Are there imitators, ironically, of this vibe? Certainly. The business of self-expression is not unhindered by paradoxes, much less complexity. Is your head to toe, from runway stylists to your body, any less lovely on you? Is your trendy ensemble any less stylish? No. Is Alexa Chung a god among humans because of her style? No.

She talks the talk and I’m glad to hear the words match their meaning.


To see the collection and buy pieces if you’re so inclined, visit here.


Victoria’s Secret to Explosive Marketing


You know about it, I know about it, everybody knows about the annual Victoria’s Secret Fashion Show.

I’m not certain it can be called a fashion show at this point, it’s more like a production? A blockbuster? In comparison to normal fashion shows, it’s a hundred times different. For starters, musicians perform on the stage and the venue seats thousands of spectators. Really, it’s a sort of sports event, but for lingerie that teens buy in droves at the mall.

But all of that hardly matters when the widely-buzzed about and highly marketed VS Fashion Show rolls around. There are viewing parties and social media conversations. Have you ever seen that kind of conversation for NYFW? PFW?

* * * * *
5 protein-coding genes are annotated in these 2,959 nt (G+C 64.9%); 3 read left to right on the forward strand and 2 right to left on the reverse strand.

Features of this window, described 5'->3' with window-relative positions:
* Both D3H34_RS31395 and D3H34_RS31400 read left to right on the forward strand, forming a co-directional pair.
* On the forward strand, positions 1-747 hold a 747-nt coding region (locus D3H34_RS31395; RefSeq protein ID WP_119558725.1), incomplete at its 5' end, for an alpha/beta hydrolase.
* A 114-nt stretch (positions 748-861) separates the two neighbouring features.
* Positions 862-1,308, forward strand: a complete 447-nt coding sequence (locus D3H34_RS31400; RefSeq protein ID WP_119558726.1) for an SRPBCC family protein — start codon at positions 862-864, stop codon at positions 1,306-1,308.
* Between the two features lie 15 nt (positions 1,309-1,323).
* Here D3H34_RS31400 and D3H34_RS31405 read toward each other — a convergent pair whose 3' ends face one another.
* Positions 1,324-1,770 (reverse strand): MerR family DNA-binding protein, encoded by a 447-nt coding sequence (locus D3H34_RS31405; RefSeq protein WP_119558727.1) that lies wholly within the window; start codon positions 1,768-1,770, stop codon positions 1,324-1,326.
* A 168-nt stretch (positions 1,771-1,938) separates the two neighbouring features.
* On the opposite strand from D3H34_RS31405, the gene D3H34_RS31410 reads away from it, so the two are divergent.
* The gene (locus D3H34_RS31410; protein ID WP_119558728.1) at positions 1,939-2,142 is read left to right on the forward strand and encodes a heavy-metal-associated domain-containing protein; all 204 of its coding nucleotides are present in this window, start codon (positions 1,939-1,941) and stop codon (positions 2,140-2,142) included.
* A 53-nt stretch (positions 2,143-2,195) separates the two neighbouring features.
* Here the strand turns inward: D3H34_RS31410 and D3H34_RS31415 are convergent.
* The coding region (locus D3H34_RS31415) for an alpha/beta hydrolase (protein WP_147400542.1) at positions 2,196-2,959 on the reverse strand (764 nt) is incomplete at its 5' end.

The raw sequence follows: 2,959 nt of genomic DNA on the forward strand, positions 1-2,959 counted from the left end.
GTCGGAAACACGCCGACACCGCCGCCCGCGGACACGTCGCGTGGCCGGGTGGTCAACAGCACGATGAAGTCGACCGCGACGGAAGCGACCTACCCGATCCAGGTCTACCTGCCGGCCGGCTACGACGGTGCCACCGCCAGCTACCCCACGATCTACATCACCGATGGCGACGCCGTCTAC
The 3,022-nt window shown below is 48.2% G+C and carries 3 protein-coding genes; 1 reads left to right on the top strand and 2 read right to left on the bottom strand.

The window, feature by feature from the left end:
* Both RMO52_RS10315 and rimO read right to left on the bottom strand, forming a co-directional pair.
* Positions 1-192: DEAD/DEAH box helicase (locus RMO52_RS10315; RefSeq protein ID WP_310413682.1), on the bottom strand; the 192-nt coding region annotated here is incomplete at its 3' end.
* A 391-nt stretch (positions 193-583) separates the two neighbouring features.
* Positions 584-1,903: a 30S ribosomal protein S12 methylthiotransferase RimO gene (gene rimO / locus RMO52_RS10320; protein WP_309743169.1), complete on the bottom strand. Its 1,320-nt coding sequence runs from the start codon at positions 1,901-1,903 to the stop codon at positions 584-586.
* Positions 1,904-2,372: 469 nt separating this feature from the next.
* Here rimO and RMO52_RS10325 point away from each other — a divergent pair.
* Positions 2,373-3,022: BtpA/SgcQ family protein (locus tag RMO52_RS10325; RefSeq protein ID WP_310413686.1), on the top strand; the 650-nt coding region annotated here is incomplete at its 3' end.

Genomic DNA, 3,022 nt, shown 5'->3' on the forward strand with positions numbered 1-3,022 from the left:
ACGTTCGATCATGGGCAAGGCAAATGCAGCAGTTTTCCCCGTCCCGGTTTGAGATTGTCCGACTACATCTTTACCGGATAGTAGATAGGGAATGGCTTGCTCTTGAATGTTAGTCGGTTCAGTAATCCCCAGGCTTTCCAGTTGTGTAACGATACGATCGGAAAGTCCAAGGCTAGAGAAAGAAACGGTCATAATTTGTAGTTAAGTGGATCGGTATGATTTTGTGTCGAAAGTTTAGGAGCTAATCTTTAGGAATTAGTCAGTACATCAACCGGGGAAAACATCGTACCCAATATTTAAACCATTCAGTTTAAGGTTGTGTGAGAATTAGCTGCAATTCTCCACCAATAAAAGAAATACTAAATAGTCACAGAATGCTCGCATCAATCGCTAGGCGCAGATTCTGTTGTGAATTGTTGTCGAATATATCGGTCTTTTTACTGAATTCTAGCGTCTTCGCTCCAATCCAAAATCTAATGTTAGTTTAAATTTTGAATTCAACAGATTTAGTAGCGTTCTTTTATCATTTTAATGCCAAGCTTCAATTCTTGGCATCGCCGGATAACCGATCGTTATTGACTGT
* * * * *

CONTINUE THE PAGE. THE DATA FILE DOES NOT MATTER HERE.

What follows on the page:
On my campus there was a viewing party at a local Buffalo Wild Wings and it made me laugh when I thought about livestreaming PFW at a sports bar with a bucket of wings in front of every viewer. Quelle classe!


I began to wonder, seeing the buzz come in, who was really watching the show? For if the viewers were fashion connoisseurs, up on the latest trends and just as excited for Chanel’s pre-fall collection the day after, then wouldn’t it be the same excitement for any other kind of show?

But no, the men are watching too. Without a doubt there are men involved in the typical fashion cycles, but those who don’t pay attention otherwise are rapt and wide-eyed, watching Adriana Lima strut down the VS runway. Women seem to care a significant amount, as would be expected, but again these aren’t the same demographics for fashion’s usual audience.

Why would it be? This is the superbowl of fashion shows.

It has the kind of showmanship of the Superbowl as well, that propels into the mainstream, not to mention that the commodity itself is one that is far more accessible than designer goods. When it’s presented with the same kind of authority and luxury, well, the sales are nearly confirmed on the spot.